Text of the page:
Here is the jstor link, from the Journal of Money, Credit, and Banking, and the author is Lawrence H. Summers. I very much liked the piece when it came out in 1991 and I think it has held up especially well with time (please do note that Summers’s views very likely have evolved since then and you should not take this short article as any kind of definitive touchstone for what he would be like as Fed chairman.)
Given the sudden sensitivity of this topic, I am reluctant to summarize it in my own possibly misleading or overgeneralizing words, so if need be I hope you can get through the gate.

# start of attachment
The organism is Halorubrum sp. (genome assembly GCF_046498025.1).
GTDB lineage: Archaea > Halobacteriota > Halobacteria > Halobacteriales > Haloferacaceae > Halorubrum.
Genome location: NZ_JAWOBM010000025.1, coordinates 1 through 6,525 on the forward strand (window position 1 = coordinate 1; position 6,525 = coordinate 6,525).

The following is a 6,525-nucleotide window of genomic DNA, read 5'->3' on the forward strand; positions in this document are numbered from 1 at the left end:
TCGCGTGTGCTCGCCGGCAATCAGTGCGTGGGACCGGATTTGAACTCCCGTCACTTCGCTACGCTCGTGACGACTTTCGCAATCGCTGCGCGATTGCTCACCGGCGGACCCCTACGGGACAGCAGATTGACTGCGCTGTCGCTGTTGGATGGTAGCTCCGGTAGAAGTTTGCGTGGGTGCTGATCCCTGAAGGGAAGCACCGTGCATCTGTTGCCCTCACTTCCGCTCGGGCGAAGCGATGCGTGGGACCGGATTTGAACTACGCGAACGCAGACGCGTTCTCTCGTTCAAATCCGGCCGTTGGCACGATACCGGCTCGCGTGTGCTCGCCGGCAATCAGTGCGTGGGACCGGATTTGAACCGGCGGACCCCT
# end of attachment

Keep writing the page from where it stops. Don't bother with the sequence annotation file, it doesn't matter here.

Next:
Summers did see, circa 1991, the time consistency problem with limiting inflation as more important than most monetary economists would believe today, but that was a common view at the time and given the historical experience up until then it was hardly a mistake.
I’ve read a lot of recent commentary on Summers, often by those who write on monetary economics, yet none of those writers seems to be aware of this piece nor do they discuss his other writings on monetary economics, virtually all of which are insightful.
Update: This link probably works better for you, plus it gives you a download option for $44.00.